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The Impact of Geopolitical Reordering on Energy Procurement in 2024

Impact of Geopolitical Reordering on Energy Procurement


Although renewable energy is taking the world by storm, many individuals and companies still heavily rely on natural gas for anything from cooking and heating a space to transportation. However, market analysts have noticed a trend that indicates geopolitical reordering will impact energy procurement as gas becomes more difficult and expensive to obtain in the coming years. 

What Is the Long-Term Gas Trend and What’s Affecting It?

In 2000, gas prices hit one of their all-time lows of under $2.55, preceding a 36-month spike that eventually proved about 96% higher than its low cost. Afterward, the average price dropped thrice, returning to the original low 2000 cost in 2012, 2016, and 2020. 

By observing these trends, specialists find these market lows comparable to the present-day cost of natural gas. This, alongside a 200-day moving average, indicates higher costs in the near future. But what is causing the price to rise and fall?

When the low price of natural gas is unsustainable for exploration and manufacturing companies, such as during these dips, the production cost surpasses the selling price. That means these suppliers don’t profit from their products and may not even break even in some cases. Therefore, they increase public demand by decreasing production and levels rising prices to compensate for lost revenue. 

We also see this prediction of the effects of geopolitical reordering on energy procurement coming to fruition with Baker Hughes. This top American energy company in Texas claims gas rigs are currently 25% below the rig rate we saw last year. That means fewer drilling systems are extracting natural gas and petroleum. 

How Do Geopolitics Cause a Lower Energy Procurement Rate?

Russia’s Attack Jeopardizes the Energy Commodity Market 

Lower natural gas production means America’s Liquefied Natural Gas is becoming more sought after. 

In 2022, Russia invaded Ukraine, breaching geopolitical order and disrupting trades that affected energy commodity markets. Europe, which heavily relies on imports of Russian pipeline gas, was caught in the crossfire, leaving them with very little natural gas, especially due to their green energy policies. 

To make up for the loss, they must start importing LNG to keep residents safe and businesses running. The Energy Information Administration realized during a recent Short-Term Energy Outlook that the US might see its highest LNG export rate. Analysts expect a 22.9% higher rate in 2024 than we saw in 2022.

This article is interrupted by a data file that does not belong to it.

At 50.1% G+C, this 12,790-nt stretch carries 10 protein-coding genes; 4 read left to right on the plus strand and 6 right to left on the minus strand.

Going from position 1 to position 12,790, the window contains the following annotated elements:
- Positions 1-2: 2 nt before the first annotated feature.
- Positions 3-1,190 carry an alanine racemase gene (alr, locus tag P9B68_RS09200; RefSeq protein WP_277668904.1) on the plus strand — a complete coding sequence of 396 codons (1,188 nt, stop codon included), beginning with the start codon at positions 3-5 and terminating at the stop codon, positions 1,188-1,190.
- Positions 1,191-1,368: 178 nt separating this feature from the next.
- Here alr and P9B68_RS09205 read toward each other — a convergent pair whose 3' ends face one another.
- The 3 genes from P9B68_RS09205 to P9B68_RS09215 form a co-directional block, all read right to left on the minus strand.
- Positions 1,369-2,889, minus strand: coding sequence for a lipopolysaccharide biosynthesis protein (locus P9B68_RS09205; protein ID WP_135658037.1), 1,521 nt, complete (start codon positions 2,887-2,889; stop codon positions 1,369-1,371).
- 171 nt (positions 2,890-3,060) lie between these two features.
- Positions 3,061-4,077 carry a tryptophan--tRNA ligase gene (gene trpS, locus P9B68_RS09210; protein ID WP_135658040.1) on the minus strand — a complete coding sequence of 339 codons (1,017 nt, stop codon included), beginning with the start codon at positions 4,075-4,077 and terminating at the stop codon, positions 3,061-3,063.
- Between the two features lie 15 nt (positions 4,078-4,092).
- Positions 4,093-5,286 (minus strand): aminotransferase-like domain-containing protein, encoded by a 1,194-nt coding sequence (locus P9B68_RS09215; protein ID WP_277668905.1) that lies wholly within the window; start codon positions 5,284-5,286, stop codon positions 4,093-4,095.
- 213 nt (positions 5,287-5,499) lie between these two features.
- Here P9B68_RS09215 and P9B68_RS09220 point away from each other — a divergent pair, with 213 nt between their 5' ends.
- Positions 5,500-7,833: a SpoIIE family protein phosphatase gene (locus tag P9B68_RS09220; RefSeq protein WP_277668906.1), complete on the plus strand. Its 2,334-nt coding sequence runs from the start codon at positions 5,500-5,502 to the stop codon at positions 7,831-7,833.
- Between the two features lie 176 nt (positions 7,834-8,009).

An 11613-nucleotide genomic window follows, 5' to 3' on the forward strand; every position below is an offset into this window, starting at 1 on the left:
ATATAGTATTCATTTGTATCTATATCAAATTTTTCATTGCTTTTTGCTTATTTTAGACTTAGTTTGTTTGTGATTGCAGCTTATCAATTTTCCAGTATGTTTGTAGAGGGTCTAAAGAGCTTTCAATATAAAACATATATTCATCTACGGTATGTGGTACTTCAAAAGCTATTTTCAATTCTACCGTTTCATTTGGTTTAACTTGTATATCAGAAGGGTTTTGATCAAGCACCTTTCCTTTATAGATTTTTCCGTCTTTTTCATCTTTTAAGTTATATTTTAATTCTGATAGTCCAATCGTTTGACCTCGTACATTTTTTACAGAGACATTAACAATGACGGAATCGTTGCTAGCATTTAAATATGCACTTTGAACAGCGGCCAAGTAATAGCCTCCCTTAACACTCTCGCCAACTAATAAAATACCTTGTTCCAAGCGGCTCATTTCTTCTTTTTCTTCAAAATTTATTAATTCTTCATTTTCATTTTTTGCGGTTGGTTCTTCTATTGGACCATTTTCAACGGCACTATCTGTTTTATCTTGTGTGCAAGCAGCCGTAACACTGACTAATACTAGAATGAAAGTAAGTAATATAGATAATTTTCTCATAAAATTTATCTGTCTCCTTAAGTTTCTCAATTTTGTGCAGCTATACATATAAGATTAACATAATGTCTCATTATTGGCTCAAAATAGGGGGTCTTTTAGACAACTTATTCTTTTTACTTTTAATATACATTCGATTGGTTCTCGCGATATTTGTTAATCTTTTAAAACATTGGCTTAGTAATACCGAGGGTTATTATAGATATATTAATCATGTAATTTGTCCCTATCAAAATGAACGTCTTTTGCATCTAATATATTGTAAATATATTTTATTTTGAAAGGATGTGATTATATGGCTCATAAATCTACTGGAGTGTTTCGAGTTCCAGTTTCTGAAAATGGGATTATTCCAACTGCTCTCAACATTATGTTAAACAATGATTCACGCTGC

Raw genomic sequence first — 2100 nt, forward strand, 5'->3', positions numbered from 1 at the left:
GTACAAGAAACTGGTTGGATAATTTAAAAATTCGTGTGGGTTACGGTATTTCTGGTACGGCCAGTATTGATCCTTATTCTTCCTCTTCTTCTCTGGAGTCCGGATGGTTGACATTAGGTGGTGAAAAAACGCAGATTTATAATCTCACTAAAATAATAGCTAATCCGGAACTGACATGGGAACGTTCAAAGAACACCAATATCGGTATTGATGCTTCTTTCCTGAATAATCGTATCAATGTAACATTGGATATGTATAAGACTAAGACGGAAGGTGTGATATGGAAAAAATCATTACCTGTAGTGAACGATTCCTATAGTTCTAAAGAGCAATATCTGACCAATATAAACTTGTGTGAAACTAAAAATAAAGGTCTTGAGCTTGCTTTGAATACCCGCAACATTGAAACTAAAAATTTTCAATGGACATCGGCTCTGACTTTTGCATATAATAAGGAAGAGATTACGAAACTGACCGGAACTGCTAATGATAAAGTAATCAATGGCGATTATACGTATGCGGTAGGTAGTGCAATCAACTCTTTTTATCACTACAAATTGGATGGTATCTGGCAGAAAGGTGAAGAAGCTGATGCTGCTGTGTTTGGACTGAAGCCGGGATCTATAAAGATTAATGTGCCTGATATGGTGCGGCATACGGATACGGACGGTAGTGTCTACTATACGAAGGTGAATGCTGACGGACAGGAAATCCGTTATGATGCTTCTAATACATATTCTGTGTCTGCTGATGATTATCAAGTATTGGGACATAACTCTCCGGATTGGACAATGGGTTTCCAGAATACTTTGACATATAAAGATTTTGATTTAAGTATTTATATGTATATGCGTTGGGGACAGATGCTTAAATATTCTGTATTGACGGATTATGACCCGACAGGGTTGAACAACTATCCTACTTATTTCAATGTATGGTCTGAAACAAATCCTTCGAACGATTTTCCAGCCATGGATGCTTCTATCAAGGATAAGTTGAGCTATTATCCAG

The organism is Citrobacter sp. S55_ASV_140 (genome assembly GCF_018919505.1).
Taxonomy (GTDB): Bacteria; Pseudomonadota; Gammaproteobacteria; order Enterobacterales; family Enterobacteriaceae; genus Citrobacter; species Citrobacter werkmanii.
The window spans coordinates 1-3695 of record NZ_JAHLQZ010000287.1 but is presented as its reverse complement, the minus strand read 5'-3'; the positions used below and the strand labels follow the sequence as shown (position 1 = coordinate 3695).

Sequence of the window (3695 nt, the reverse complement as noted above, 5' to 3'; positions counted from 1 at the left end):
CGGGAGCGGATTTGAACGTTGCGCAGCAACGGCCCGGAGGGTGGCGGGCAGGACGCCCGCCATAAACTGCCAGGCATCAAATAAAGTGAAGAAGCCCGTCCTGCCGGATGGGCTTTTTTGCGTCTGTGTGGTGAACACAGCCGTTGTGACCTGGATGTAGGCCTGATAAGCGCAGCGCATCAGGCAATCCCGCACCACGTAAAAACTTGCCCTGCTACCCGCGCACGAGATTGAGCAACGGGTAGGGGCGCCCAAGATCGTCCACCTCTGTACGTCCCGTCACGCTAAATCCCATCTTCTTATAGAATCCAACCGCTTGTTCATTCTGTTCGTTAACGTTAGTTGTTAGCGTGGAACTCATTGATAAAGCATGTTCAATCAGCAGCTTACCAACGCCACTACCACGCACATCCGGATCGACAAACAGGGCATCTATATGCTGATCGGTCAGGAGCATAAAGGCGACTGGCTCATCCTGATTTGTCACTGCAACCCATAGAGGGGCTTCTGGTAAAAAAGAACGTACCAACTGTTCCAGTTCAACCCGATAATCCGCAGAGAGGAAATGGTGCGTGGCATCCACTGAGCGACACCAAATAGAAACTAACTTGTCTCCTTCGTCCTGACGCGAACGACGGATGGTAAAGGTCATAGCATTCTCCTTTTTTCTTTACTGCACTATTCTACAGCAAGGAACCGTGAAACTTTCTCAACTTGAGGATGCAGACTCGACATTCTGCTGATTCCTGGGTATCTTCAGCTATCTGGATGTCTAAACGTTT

The Potential Israel-Palestine War Creating a Global Energy Shift

Another example of the impact of geopolitical reordering on energy procurement stems from the Israel-Palestine war. Just weeks after Israel declared war on Hamas, Gaza conflicts emerged, causing people across the world to wonder whether tension would spread across more Middle Eastern regions. 

If that occurs, the Strait of Hormuz between the Gulf of Oman and the Persian Gulf could be in jeopardy. As the only sea passage from the latter, it’s not only a crucial oil transit choke point but one of the largest in the world, bringing in about 21 million barrels daily. Their shipment includes crude oil, condensate, and petroleum products, making their oil tankers responsible for 25% of worldwide consumption. 

If war were to halt traffic along this narrow waterway or even delay shipments, this could quickly increase the demand for natural energy. In turn, that affects the energy procurement dynamics and causes shipment and product prices to skyrocket. Therefore, according to CNBC LLC, market observers are eyeing the happenings in this area.

The World Bank predicts crude oil prices will eventually reach $150 a barrel if developments continue within the rising conflict. 

Shutting Down Tamar Field Could Further Affect Europe 

Europe is especially feeling the effects, with spot prices for liquefied natural gas increasing over 40% since Israel declared war, but it’s not because of the threat to the Straight of Hormuz. The Tamar Field in Israel holds over 300 billion cubic meters of gas, which Israel supplies to neighboring Egypt. Egypt exports 7.5 million tons through energy supply redistribution, mostly to Turkey and Europe.

However, with talk of shutting down the field, natural gas has not only transcended in these receiving countries. Still, it is also creating an unstable market, making it no longer a strategic energy acquisition. 

When You Need to Navigate All Things Energy-Related, You Need Navigate Power!

As international energy governance continues to observe and address the negative impacts on the energy market, and fluctuations in product and shipping costs, they’ll likely also keep pushing for geopolitical energy realignment. With this, they’ll turn more toward renewable resources, creating less dependency on oil and other natural gases. 

At Navigate Power, we’re the leaders in energy procurement, so whether you want to learn more about the effects of geopolitical reordering on energy procurement or require energy services, call 1-800-541-1137. With over 40 years of combined experience, we’re the ones to trust!

Brian Cecola

Brian Cecola

As Navigate Power’s CEO, Brian Cecola drives new business and nurtures future partnerships. His leadership has spurred sustainable growth for the company over four years. With a decade of experience in small businesses and private ventures, he started his career on the Chicago Stock Exchange as a specialist. After nine successful years as a proprietary trader, he transitioned to Director of Sales at Best Energy.

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